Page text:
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Not my day, I read
"Existing JPEG images can be converted to JPEG XL in a 100% reversible, lossless way. The resulting JPEG XL files will be about 20% smaller and can be converted back to the bit-exact original JPEG file. "
not .png to jxl.

Did you change settings in Squoosh? If so, which one, to which values.

I'm trying to work my way through this and compare notebook, 4K monitor, TV via HDMI.
But it may take some time.

I used the -git version from chaotic-aur

Seems it does not work in i3 with azote, second, the file names should match the original, but if it does not work with all DE's (if the quality is right) it is unnecessary.

Ok, I just check that you use jpeg files, the files in "Show your Artwork", the old ones, are stored as .webp in discourse forum, maybe as jpg too.
My “artwork”, as sample, are stored in gitlab

only as .png files.

So this converting thing will definitely not be my hobby :slight_smile:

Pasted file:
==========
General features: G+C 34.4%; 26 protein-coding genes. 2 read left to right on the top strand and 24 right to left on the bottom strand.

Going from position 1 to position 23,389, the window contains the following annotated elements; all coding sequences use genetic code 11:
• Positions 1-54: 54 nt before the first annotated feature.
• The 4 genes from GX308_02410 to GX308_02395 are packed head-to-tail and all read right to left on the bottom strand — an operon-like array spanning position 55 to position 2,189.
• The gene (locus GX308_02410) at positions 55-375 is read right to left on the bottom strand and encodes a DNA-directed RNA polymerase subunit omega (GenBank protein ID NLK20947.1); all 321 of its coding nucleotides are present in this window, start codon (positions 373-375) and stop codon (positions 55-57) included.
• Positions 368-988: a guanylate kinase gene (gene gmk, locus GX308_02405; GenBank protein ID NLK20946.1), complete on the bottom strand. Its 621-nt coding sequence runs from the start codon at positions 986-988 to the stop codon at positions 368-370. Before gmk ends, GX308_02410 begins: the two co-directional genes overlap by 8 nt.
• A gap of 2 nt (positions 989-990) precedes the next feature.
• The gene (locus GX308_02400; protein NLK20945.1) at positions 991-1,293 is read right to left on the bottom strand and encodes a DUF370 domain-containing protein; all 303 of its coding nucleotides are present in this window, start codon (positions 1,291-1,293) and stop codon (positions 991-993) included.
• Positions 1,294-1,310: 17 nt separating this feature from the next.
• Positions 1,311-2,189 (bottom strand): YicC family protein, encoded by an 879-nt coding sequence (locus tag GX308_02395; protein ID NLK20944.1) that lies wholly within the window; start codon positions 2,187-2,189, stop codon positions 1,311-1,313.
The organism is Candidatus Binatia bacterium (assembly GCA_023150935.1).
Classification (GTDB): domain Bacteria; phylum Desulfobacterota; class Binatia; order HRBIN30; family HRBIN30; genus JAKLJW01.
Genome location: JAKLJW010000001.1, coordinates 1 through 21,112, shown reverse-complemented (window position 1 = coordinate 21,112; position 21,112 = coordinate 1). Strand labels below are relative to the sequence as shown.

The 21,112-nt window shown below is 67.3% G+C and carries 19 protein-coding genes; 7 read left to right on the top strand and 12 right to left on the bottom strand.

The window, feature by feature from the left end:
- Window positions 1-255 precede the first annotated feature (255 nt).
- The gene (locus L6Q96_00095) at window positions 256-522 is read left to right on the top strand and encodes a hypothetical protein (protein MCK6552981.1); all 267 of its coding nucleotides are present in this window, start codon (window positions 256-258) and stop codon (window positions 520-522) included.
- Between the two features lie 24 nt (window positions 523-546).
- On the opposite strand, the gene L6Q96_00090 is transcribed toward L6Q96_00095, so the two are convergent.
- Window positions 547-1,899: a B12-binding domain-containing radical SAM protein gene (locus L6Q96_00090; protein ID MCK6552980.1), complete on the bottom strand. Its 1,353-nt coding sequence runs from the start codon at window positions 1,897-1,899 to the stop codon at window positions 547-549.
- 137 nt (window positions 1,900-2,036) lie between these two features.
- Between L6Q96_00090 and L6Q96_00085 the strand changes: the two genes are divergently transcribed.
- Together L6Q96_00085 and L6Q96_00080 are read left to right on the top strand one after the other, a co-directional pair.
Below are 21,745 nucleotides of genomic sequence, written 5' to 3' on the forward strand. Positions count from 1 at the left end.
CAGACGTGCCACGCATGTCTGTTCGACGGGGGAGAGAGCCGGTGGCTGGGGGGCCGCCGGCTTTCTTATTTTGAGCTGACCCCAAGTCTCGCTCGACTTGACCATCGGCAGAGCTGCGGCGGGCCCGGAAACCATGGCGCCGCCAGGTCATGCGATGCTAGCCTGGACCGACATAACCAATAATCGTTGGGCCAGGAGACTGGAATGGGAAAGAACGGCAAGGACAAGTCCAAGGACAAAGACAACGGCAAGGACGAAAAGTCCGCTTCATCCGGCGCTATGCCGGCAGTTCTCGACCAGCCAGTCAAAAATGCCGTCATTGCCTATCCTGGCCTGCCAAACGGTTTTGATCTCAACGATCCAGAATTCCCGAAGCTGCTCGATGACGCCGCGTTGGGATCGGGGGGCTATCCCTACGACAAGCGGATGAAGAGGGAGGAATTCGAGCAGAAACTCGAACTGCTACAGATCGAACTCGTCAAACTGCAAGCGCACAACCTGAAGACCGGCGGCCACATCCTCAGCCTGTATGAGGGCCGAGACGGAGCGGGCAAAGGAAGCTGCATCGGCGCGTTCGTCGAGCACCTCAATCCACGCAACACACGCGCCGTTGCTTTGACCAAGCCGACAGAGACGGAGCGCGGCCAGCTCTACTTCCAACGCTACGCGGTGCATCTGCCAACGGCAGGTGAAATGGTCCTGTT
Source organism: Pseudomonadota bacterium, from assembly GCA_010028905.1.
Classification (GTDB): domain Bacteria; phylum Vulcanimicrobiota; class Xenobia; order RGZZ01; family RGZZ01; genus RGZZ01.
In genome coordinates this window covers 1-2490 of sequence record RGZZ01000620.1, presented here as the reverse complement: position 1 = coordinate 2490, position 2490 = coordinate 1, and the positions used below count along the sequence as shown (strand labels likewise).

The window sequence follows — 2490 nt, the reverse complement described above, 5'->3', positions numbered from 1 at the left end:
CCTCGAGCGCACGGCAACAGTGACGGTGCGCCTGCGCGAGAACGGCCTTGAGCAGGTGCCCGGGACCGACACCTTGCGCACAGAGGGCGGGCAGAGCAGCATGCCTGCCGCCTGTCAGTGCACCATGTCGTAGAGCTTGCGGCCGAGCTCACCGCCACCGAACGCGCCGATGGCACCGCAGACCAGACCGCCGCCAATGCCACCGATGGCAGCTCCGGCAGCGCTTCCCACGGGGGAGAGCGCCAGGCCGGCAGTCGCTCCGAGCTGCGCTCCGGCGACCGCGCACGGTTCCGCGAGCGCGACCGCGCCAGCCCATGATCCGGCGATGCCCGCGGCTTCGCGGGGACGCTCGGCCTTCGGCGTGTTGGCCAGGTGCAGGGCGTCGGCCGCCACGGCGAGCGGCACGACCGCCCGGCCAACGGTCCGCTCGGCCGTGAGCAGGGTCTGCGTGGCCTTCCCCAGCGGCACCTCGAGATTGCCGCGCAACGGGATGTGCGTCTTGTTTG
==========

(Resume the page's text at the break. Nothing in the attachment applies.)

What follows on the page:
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Looks like it would be appropriate to recommend mogrify since ImageMagick supports JXL.

It was driving me nuts when files with the webp extension kept appearing - this explains why.

No.

pngs are converted to lossy files that look better than jpgs and have a smaller file size

"the overall improvement going from (Moz)JPEG to WebP is about as large as the improvement going from WebP to AVIF, while the improvement going from AVIF to JPEG XL is larger than that and roughly comparable to the improvement going from JPEG to AVIF."

I like a challenge. I'll convert some of the pngs to jxls and upload them later. If you approve I'll do them all (but it will take some time...)

I have completed the conversion. I did it in two batches. The first was to check for compression issues and resolve them, the second batch was simply a case of converting the files and employing a simple fix to any issues when required.

In the initial batch I found the default conversion method didn't like some colour gradients, thus making me use the alternative form of lossy compression on these images - this resolved the issue. The end result is minimal artifacts.

All of the images I converted (both png and jxl) are in the compressed files detailed below.